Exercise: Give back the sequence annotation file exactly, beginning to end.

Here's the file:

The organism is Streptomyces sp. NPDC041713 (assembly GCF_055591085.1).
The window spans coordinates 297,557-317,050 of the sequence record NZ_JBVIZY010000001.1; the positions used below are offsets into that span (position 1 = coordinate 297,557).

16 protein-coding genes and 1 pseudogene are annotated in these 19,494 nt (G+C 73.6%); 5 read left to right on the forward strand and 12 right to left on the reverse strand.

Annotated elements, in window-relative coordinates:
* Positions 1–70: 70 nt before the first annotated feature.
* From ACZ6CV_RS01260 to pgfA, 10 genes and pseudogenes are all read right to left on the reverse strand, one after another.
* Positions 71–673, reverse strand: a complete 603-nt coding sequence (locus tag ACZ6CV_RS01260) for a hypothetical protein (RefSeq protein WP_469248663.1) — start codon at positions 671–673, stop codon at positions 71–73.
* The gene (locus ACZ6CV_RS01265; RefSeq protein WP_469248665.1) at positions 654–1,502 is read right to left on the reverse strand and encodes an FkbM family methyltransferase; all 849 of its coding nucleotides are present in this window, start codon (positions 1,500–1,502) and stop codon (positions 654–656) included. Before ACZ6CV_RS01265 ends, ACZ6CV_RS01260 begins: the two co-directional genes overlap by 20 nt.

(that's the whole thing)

The organism is Streptomyces sp. NPDC041713 (assembly GCF_055591085.1).
The window spans coordinates 297,557-317,050 of the sequence record NZ_JBVIZY010000001.1; the positions used below are offsets into that span (position 1 = coordinate 297,557).

16 protein-coding genes and 1 pseudogene are annotated in these 19,494 nt (G+C 73.6%); 5 read left to right on the forward strand and 12 right to left on the reverse strand.

Annotated elements, in window-relative coordinates:
* Positions 1–70: 70 nt before the first annotated feature.
* From ACZ6CV_RS01260 to pgfA, 10 genes and pseudogenes are all read right to left on the reverse strand, one after another.
* Positions 71–673, reverse strand: a complete 603-nt coding sequence (locus tag ACZ6CV_RS01260) for a hypothetical protein (RefSeq protein WP_469248663.1) — start codon at positions 671–673, stop codon at positions 71–73.
* The gene (locus ACZ6CV_RS01265; RefSeq protein WP_469248665.1) at positions 654–1,502 is read right to left on the reverse strand and encodes an FkbM family methyltransferase; all 849 of its coding nucleotides are present in this window, start codon (positions 1,500–1,502) and stop codon (positions 654–656) included. Before ACZ6CV_RS01265 ends, ACZ6CV_RS01260 begins: the two co-directional genes overlap by 20 nt.